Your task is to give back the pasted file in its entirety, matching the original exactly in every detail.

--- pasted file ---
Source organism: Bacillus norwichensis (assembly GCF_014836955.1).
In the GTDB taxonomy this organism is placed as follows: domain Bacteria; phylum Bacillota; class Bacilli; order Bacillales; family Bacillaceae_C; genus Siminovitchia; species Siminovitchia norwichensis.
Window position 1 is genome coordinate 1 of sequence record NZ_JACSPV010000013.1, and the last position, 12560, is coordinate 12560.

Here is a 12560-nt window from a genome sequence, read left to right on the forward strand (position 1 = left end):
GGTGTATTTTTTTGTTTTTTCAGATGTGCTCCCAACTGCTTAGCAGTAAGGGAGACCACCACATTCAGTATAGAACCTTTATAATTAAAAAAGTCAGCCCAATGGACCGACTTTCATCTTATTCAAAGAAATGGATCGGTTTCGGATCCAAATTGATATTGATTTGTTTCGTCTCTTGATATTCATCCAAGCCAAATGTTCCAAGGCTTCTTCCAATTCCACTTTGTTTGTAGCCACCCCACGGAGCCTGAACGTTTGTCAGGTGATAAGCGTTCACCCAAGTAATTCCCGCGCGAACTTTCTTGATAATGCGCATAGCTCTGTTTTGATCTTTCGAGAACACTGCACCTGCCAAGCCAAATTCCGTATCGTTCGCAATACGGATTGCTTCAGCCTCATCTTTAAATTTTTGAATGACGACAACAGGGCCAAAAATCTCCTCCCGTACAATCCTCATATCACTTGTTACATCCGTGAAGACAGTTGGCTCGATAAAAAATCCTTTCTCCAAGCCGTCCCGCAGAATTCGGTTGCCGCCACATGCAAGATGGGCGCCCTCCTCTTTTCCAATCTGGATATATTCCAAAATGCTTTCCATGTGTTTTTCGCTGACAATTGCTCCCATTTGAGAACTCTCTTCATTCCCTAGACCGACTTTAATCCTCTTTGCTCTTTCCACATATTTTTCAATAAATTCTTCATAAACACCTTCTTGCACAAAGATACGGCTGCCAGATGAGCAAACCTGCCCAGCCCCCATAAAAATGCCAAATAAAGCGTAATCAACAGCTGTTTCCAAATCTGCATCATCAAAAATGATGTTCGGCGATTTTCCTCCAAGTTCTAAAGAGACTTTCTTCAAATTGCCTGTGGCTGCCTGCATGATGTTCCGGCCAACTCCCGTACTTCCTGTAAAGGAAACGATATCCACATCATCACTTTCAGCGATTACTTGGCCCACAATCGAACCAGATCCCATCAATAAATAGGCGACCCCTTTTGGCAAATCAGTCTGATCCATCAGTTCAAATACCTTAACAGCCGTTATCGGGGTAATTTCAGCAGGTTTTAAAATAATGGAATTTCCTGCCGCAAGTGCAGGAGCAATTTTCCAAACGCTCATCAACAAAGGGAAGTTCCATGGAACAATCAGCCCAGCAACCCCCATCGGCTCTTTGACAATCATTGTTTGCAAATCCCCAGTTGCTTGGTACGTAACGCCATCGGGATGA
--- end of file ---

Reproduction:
Source organism: Bacillus norwichensis (assembly GCF_014836955.1).
In the GTDB taxonomy this organism is placed as follows: domain Bacteria; phylum Bacillota; class Bacilli; order Bacillales; family Bacillaceae_C; genus Siminovitchia; species Siminovitchia norwichensis.
Window position 1 is genome coordinate 1 of sequence record NZ_JACSPV010000013.1, and the last position, 12560, is coordinate 12560.

Here is a 12560-nt window from a genome sequence, read left to right on the forward strand (position 1 = left end):
GGTGTATTTTTTTGTTTTTTCAGATGTGCTCCCAACTGCTTAGCAGTAAGGGAGACCACCACATTCAGTATAGAACCTTTATAATTAAAAAAGTCAGCCCAATGGACCGACTTTCATCTTATTCAAAGAAATGGATCGGTTTCGGATCCAAATTGATATTGATTTGTTTCGTCTCTTGATATTCATCCAAGCCAAATGTTCCAAGGCTTCTTCCAATTCCACTTTGTTTGTAGCCACCCCACGGAGCCTGAACGTTTGTCAGGTGATAAGCGTTCACCCAAGTAATTCCCGCGCGAACTTTCTTGATAATGCGCATAGCTCTGTTTTGATCTTTCGAGAACACTGCACCTGCCAAGCCAAATTCCGTATCGTTCGCAATACGGATTGCTTCAGCCTCATCTTTAAATTTTTGAATGACGACAACAGGGCCAAAAATCTCCTCCCGTACAATCCTCATATCACTTGTTACATCCGTGAAGACAGTTGGCTCGATAAAAAATCCTTTCTCCAAGCCGTCCCGCAGAATTCGGTTGCCGCCACATGCAAGATGGGCGCCCTCCTCTTTTCCAATCTGGATATATTCCAAAATGCTTTCCATGTGTTTTTCGCTGACAATTGCTCCCATTTGAGAACTCTCTTCATTCCCTAGACCGACTTTAATCCTCTTTGCTCTTTCCACATATTTTTCAATAAATTCTTCATAAACACCTTCTTGCACAAAGATACGGCTGCCAGATGAGCAAACCTGCCCAGCCCCCATAAAAATGCCAAATAAAGCGTAATCAACAGCTGTTTCCAAATCTGCATCATCAAAAATGATGTTCGGCGATTTTCCTCCAAGTTCTAAAGAGACTTTCTTCAAATTGCCTGTGGCTGCCTGCATGATGTTCCGGCCAACTCCCGTACTTCCTGTAAAGGAAACGATATCCACATCATCACTTTCAGCGATTACTTGGCCCACAATCGAACCAGATCCCATCAATAAATAGGCGACCCCTTTTGGCAAATCAGTCTGATCCATCAGTTCAAATACCTTAACAGCCGTTATCGGGGTAATTTCAGCAGGTTTTAAAATAATGGAATTTCCTGCCGCAAGTGCAGGAGCAATTTTCCAAACGCTCATCAACAAAGGGAAGTTCCATGGAACAATCAGCCCAGCAACCCCCATCGGCTCTTTGACAATCATTGTTTGCAAATCCCCAGTTGCTTGGTACGTAACGCCATCGGGATGA